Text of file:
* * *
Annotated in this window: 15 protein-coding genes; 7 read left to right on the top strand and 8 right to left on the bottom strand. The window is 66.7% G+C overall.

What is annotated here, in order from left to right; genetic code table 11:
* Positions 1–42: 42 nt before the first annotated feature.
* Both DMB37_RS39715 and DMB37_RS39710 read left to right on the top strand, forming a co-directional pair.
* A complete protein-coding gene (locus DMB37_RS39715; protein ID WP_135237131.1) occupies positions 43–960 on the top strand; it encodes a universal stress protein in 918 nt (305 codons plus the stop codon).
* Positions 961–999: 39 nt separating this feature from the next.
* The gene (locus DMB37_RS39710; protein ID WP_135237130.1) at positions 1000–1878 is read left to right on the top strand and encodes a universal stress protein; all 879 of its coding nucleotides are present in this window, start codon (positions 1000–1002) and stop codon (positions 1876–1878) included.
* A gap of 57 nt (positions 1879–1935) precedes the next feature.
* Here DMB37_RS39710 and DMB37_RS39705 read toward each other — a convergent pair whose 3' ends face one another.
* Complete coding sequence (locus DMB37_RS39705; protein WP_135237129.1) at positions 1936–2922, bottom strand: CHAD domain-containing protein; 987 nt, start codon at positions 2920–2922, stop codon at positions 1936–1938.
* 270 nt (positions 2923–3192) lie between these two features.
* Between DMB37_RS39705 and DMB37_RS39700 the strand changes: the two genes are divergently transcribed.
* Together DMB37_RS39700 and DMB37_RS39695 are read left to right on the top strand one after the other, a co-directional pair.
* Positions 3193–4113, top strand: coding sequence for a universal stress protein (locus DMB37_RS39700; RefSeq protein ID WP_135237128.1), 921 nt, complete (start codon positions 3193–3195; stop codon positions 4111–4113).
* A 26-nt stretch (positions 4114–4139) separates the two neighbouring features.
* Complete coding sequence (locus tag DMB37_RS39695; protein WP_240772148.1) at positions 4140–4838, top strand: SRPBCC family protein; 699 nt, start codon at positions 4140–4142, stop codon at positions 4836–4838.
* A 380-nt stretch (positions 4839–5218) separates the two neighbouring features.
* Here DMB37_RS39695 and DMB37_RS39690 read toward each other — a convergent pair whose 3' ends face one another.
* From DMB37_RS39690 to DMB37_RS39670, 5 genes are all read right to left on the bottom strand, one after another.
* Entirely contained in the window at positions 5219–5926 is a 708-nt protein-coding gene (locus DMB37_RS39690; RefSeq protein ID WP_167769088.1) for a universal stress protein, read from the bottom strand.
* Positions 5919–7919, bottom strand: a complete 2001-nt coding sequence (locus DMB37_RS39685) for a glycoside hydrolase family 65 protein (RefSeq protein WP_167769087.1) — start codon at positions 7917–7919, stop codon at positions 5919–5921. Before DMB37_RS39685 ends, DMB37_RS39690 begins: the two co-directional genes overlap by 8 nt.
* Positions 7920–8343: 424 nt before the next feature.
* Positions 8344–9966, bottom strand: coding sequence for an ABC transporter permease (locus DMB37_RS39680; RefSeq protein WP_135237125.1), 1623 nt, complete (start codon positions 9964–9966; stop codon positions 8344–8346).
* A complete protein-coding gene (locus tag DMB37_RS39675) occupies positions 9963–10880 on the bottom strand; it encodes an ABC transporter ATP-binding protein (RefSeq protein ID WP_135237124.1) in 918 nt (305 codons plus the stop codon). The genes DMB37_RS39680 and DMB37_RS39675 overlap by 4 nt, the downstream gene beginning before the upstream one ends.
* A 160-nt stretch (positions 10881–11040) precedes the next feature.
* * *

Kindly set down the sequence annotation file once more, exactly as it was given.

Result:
Annotated in this window: 15 protein-coding genes; 7 read left to right on the top strand and 8 right to left on the bottom strand. The window is 66.7% G+C overall.

What is annotated here, in order from left to right; genetic code table 11:
* Positions 1–42: 42 nt before the first annotated feature.
* Both DMB37_RS39715 and DMB37_RS39710 read left to right on the top strand, forming a co-directional pair.
* A complete protein-coding gene (locus DMB37_RS39715; protein ID WP_135237131.1) occupies positions 43–960 on the top strand; it encodes a universal stress protein in 918 nt (305 codons plus the stop codon).
* Positions 961–999: 39 nt separating this feature from the next.
* The gene (locus DMB37_RS39710; protein ID WP_135237130.1) at positions 1000–1878 is read left to right on the top strand and encodes a universal stress protein; all 879 of its coding nucleotides are present in this window, start codon (positions 1000–1002) and stop codon (positions 1876–1878) included.
* A gap of 57 nt (positions 1879–1935) precedes the next feature.
* Here DMB37_RS39710 and DMB37_RS39705 read toward each other — a convergent pair whose 3' ends face one another.
* Complete coding sequence (locus DMB37_RS39705; protein WP_135237129.1) at positions 1936–2922, bottom strand: CHAD domain-containing protein; 987 nt, start codon at positions 2920–2922, stop codon at positions 1936–1938.
* 270 nt (positions 2923–3192) lie between these two features.
* Between DMB37_RS39705 and DMB37_RS39700 the strand changes: the two genes are divergently transcribed.
* Together DMB37_RS39700 and DMB37_RS39695 are read left to right on the top strand one after the other, a co-directional pair.
* Positions 3193–4113, top strand: coding sequence for a universal stress protein (locus DMB37_RS39700; RefSeq protein ID WP_135237128.1), 921 nt, complete (start codon positions 3193–3195; stop codon positions 4111–4113).
* A 26-nt stretch (positions 4114–4139) separates the two neighbouring features.
* Complete coding sequence (locus tag DMB37_RS39695; protein WP_240772148.1) at positions 4140–4838, top strand: SRPBCC family protein; 699 nt, start codon at positions 4140–4142, stop codon at positions 4836–4838.
* A 380-nt stretch (positions 4839–5218) separates the two neighbouring features.
* Here DMB37_RS39695 and DMB37_RS39690 read toward each other — a convergent pair whose 3' ends face one another.
* From DMB37_RS39690 to DMB37_RS39670, 5 genes are all read right to left on the bottom strand, one after another.
* Entirely contained in the window at positions 5219–5926 is a 708-nt protein-coding gene (locus DMB37_RS39690; RefSeq protein ID WP_167769088.1) for a universal stress protein, read from the bottom strand.
* Positions 5919–7919, bottom strand: a complete 2001-nt coding sequence (locus DMB37_RS39685) for a glycoside hydrolase family 65 protein (RefSeq protein WP_167769087.1) — start codon at positions 7917–7919, stop codon at positions 5919–5921. Before DMB37_RS39685 ends, DMB37_RS39690 begins: the two co-directional genes overlap by 8 nt.
* Positions 7920–8343: 424 nt before the next feature.
* Positions 8344–9966, bottom strand: coding sequence for an ABC transporter permease (locus DMB37_RS39680; RefSeq protein WP_135237125.1), 1623 nt, complete (start codon positions 9964–9966; stop codon positions 8344–8346).
* A complete protein-coding gene (locus tag DMB37_RS39675) occupies positions 9963–10880 on the bottom strand; it encodes an ABC transporter ATP-binding protein (RefSeq protein ID WP_135237124.1) in 918 nt (305 codons plus the stop codon). The genes DMB37_RS39680 and DMB37_RS39675 overlap by 4 nt, the downstream gene beginning before the upstream one ends.
* A 160-nt stretch (positions 10881–11040) precedes the next feature.